If the DRD4 7R allele arose recently and underwent strong positive selection, why is it currently disproportionately represented in individuals diagnosed with ADHD? One possibility is that an adjacent polymorphism in strong LD with the 7R VNTR is actually associated with ADHD or may be the target of selection. We have argued that selection for an adjacent site was unlikely, given the distinct and unusual DNA sequence organization of the DRD4 7R allele itself (Ding et al. 2002), but, owing to the high density of SNPs in the human genome, selection for an adjacent site remained a possibility. Obviously, even if the DRD4 VNTR is the site of selection, strong LD in the region could have carried an adjacent ADHD-predisposing polymorphism along with it. Such “hitch-hiking” events should be common (Fay and Wu 2000), again, given the high density of SNPs in human DNA (International SNP Map Working Group 2001).

Alternatively, the biochemical and physiological properties of the DRD4 protein (discussed above) suggest a more direct relationship. We have proposed that the 7R–ADHD association is an example consistent with the Common Variant–Common Disorder hypothesis (Risch and Merikangas 1996; Grady et al. 2003), in which common predisposing alleles result in deleterious effects only when combined with other environmental/genetic factors. We have speculated that the same traits that may be selected for in individuals with a DRD4 7R allele also may predispose behaviors that are deemed inappropriate in the typical classroom setting and hence diagnosed as ADHD (Ding et al. 2002; Grady et al. 2003). In this environmental-mismatch hypothesis (Hartman 1993; Jensen et al. 1997), the DRD4 7R subset of individuals diagnosed with ADHD is assumed to have a different, evolutionarily successful behavioral strategy, rather than a disorder. It is also possible, however, that DRD4 7R, although selected for in human populations, could have deleterious effects when combined with genetic variants in other genes (Ding et al. 2002; Grady et al. 2003).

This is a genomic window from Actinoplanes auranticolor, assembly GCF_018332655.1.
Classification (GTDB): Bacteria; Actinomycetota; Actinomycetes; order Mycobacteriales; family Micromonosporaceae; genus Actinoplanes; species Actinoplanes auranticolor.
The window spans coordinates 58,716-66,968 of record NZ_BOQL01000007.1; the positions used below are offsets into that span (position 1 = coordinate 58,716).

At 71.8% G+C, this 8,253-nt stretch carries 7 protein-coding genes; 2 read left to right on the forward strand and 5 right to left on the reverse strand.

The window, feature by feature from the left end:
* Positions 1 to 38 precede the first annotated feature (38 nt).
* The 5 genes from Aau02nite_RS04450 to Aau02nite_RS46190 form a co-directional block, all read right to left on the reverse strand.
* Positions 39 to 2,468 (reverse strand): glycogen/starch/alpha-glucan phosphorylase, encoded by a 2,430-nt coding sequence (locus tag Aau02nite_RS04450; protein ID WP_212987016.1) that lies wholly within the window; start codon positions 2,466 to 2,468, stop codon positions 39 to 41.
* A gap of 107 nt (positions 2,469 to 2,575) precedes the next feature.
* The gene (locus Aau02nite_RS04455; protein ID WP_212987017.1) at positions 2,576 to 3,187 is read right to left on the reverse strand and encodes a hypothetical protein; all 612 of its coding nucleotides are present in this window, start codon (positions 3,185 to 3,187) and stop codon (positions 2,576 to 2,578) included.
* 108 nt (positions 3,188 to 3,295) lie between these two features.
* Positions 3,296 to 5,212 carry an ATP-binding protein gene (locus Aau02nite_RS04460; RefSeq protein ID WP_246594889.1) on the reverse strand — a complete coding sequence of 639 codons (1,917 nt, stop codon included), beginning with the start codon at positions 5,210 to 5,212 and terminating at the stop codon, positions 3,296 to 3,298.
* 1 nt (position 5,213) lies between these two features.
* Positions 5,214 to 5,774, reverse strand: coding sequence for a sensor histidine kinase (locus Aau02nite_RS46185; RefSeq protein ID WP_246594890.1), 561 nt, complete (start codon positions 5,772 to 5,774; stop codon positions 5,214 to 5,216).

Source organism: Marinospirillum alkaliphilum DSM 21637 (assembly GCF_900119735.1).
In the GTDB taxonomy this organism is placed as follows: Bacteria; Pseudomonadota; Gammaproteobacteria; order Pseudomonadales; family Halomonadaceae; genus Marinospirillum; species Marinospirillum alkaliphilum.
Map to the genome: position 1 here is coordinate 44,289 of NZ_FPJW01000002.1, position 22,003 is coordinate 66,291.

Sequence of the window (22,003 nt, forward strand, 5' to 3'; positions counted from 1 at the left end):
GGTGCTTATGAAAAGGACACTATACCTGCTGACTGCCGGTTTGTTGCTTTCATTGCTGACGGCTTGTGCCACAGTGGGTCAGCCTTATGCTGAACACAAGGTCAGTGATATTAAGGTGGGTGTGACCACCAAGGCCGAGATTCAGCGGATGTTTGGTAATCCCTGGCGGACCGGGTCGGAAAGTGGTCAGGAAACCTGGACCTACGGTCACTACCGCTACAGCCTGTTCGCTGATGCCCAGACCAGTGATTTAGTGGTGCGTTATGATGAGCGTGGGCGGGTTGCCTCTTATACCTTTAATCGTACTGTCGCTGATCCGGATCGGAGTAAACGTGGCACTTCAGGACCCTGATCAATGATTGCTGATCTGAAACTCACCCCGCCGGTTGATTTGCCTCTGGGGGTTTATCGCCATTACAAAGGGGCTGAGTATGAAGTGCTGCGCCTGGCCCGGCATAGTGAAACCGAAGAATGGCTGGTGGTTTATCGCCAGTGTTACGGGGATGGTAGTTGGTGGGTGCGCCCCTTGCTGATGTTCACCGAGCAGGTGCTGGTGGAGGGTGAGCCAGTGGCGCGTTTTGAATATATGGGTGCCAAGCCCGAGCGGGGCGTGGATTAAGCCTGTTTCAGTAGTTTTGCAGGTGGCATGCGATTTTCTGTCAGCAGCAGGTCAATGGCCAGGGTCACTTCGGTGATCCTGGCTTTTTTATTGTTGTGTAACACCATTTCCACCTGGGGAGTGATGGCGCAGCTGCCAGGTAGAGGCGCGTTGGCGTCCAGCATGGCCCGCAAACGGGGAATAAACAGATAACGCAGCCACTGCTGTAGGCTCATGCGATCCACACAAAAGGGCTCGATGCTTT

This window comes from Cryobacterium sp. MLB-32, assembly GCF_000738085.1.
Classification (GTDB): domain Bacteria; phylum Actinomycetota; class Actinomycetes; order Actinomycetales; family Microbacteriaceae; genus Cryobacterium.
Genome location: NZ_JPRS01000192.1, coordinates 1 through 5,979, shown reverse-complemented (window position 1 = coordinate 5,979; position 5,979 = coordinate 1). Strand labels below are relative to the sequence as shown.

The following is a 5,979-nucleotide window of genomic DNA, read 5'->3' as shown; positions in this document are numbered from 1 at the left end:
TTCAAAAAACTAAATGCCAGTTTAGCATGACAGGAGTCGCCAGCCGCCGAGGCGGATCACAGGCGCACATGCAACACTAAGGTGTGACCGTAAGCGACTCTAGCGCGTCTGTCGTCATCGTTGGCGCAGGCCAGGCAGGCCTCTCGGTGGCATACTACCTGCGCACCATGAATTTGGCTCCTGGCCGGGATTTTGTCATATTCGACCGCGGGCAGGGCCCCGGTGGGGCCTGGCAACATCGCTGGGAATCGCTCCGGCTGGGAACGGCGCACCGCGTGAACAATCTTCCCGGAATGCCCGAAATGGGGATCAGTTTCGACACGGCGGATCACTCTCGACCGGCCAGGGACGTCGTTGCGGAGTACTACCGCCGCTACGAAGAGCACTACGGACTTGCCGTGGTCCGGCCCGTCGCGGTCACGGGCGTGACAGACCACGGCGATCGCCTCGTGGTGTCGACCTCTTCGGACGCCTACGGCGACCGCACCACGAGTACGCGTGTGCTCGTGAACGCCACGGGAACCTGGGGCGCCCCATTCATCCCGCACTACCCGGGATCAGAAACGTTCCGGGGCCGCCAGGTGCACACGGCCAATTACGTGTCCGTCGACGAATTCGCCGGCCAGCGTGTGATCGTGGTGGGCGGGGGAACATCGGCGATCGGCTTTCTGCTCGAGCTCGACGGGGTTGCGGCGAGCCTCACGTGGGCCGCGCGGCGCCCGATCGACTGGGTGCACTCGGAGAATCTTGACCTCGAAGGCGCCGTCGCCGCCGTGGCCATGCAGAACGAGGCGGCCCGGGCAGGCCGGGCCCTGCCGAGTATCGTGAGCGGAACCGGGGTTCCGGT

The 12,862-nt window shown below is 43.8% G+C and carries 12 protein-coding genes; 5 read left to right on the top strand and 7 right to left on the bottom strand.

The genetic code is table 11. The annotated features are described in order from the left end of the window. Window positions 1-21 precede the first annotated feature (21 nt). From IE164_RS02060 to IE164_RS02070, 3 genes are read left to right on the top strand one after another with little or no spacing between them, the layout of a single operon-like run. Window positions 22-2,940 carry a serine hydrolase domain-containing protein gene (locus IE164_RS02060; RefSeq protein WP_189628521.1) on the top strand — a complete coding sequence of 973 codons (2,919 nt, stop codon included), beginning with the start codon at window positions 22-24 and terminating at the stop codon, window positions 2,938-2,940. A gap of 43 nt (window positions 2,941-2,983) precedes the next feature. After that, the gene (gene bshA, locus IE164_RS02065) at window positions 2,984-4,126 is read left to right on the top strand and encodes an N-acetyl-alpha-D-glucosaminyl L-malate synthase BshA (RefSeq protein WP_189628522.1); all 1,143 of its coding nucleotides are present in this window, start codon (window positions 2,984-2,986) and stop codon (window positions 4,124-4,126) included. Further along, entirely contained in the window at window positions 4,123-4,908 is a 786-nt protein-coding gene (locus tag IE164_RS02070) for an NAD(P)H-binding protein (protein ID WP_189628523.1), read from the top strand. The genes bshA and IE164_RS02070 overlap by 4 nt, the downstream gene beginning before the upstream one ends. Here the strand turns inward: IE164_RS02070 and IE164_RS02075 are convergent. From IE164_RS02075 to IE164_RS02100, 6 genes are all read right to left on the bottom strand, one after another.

To clarify some of these issues, we report an extensive analysis of polymorphisms surrounding the DRD4 VNTR, by genomic resequencing. Remarkably, we show that the 7R allele exhibits strong LD worldwide, in geographic locations as diverse as sub-Sahara Africa and South American rainforests. By intra-allelic comparison at 18 high-heterozygosity sites spanning the locus, we refine the age estimate of the most recent 7R-allele common ancestor to ~40,000–50,000 years. Further, the pattern of inferred recombination at these sites is the pattern expected for selection acting at the VNTR itself, rather than at an adjacent polymorphism.

Material and Methods

Establishing Cell Lines and DNA Purification

Lymphoblastoid cell lines were established for all individuals. Methods for transformation, cell culture, and DNA purification have been described elsewhere (Chang et al. 1996; Ding et al. 2002; Grady et al. 2003). All individuals gave their informed consent before their inclusion in this study, which was carried out under protocols approved by the human subjects committees at the participating institutions. The geographical and ethnic origins of the 103 individuals who were part of this study, grouped by genotype, are: